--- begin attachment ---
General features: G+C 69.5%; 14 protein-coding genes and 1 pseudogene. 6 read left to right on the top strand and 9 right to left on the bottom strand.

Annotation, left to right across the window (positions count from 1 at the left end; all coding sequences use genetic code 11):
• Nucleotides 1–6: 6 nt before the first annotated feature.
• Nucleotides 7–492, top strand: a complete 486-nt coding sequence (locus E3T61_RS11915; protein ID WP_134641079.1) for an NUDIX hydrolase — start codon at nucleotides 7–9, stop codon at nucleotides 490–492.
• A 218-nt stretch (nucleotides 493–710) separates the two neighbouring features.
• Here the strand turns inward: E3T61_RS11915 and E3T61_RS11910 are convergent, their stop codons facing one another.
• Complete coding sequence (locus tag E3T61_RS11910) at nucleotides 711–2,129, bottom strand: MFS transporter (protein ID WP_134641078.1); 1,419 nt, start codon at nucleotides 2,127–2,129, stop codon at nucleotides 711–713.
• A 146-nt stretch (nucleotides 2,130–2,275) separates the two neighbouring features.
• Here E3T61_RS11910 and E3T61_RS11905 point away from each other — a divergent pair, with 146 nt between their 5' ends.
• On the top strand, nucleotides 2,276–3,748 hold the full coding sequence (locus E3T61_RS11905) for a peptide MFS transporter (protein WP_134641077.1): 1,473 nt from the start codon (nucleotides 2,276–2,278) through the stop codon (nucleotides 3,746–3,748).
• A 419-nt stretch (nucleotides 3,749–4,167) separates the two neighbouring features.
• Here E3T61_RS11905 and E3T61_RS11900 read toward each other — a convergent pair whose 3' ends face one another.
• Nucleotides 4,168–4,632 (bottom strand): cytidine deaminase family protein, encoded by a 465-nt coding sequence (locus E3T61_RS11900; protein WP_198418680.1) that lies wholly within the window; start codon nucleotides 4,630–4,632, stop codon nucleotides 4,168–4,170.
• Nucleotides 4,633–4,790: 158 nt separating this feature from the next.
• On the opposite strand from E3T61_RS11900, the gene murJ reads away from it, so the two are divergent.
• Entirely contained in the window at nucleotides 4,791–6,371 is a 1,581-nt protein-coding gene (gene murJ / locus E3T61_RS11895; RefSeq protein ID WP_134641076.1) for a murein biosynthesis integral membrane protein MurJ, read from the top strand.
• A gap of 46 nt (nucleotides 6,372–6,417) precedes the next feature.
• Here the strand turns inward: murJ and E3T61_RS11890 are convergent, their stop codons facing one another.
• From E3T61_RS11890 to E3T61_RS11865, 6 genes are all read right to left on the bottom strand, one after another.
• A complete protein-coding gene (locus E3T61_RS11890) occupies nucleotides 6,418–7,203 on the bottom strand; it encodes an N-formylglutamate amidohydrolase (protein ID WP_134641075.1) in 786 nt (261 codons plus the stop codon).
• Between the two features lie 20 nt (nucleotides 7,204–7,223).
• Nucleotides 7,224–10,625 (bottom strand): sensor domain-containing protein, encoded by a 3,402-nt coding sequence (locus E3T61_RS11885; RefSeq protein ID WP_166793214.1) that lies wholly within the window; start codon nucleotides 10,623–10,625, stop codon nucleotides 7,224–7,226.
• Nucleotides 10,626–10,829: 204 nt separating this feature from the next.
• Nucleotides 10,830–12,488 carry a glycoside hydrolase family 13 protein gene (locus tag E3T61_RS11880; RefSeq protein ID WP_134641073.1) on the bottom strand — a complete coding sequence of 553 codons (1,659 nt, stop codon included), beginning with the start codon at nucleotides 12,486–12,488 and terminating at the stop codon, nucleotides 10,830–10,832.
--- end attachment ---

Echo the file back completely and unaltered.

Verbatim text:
General features: G+C 69.5%; 14 protein-coding genes and 1 pseudogene. 6 read left to right on the top strand and 9 right to left on the bottom strand.

Annotation, left to right across the window (positions count from 1 at the left end; all coding sequences use genetic code 11):
• Nucleotides 1–6: 6 nt before the first annotated feature.
• Nucleotides 7–492, top strand: a complete 486-nt coding sequence (locus E3T61_RS11915; protein ID WP_134641079.1) for an NUDIX hydrolase — start codon at nucleotides 7–9, stop codon at nucleotides 490–492.
• A 218-nt stretch (nucleotides 493–710) separates the two neighbouring features.
• Here the strand turns inward: E3T61_RS11915 and E3T61_RS11910 are convergent, their stop codons facing one another.
• Complete coding sequence (locus tag E3T61_RS11910) at nucleotides 711–2,129, bottom strand: MFS transporter (protein ID WP_134641078.1); 1,419 nt, start codon at nucleotides 2,127–2,129, stop codon at nucleotides 711–713.
• A 146-nt stretch (nucleotides 2,130–2,275) separates the two neighbouring features.
• Here E3T61_RS11910 and E3T61_RS11905 point away from each other — a divergent pair, with 146 nt between their 5' ends.
• On the top strand, nucleotides 2,276–3,748 hold the full coding sequence (locus E3T61_RS11905) for a peptide MFS transporter (protein WP_134641077.1): 1,473 nt from the start codon (nucleotides 2,276–2,278) through the stop codon (nucleotides 3,746–3,748).
• A 419-nt stretch (nucleotides 3,749–4,167) separates the two neighbouring features.
• Here E3T61_RS11905 and E3T61_RS11900 read toward each other — a convergent pair whose 3' ends face one another.
• Nucleotides 4,168–4,632 (bottom strand): cytidine deaminase family protein, encoded by a 465-nt coding sequence (locus E3T61_RS11900; protein WP_198418680.1) that lies wholly within the window; start codon nucleotides 4,630–4,632, stop codon nucleotides 4,168–4,170.
• Nucleotides 4,633–4,790: 158 nt separating this feature from the next.
• On the opposite strand from E3T61_RS11900, the gene murJ reads away from it, so the two are divergent.
• Entirely contained in the window at nucleotides 4,791–6,371 is a 1,581-nt protein-coding gene (gene murJ / locus E3T61_RS11895; RefSeq protein ID WP_134641076.1) for a murein biosynthesis integral membrane protein MurJ, read from the top strand.
• A gap of 46 nt (nucleotides 6,372–6,417) precedes the next feature.
• Here the strand turns inward: murJ and E3T61_RS11890 are convergent, their stop codons facing one another.
• From E3T61_RS11890 to E3T61_RS11865, 6 genes are all read right to left on the bottom strand, one after another.
• A complete protein-coding gene (locus E3T61_RS11890) occupies nucleotides 6,418–7,203 on the bottom strand; it encodes an N-formylglutamate amidohydrolase (protein ID WP_134641075.1) in 786 nt (261 codons plus the stop codon).
• Between the two features lie 20 nt (nucleotides 7,204–7,223).
• Nucleotides 7,224–10,625 (bottom strand): sensor domain-containing protein, encoded by a 3,402-nt coding sequence (locus E3T61_RS11885; RefSeq protein ID WP_166793214.1) that lies wholly within the window; start codon nucleotides 10,623–10,625, stop codon nucleotides 7,224–7,226.
• Nucleotides 10,626–10,829: 204 nt separating this feature from the next.
• Nucleotides 10,830–12,488 carry a glycoside hydrolase family 13 protein gene (locus tag E3T61_RS11880; RefSeq protein ID WP_134641073.1) on the bottom strand — a complete coding sequence of 553 codons (1,659 nt, stop codon included), beginning with the start codon at nucleotides 12,486–12,488 and terminating at the stop codon, nucleotides 10,830–10,832.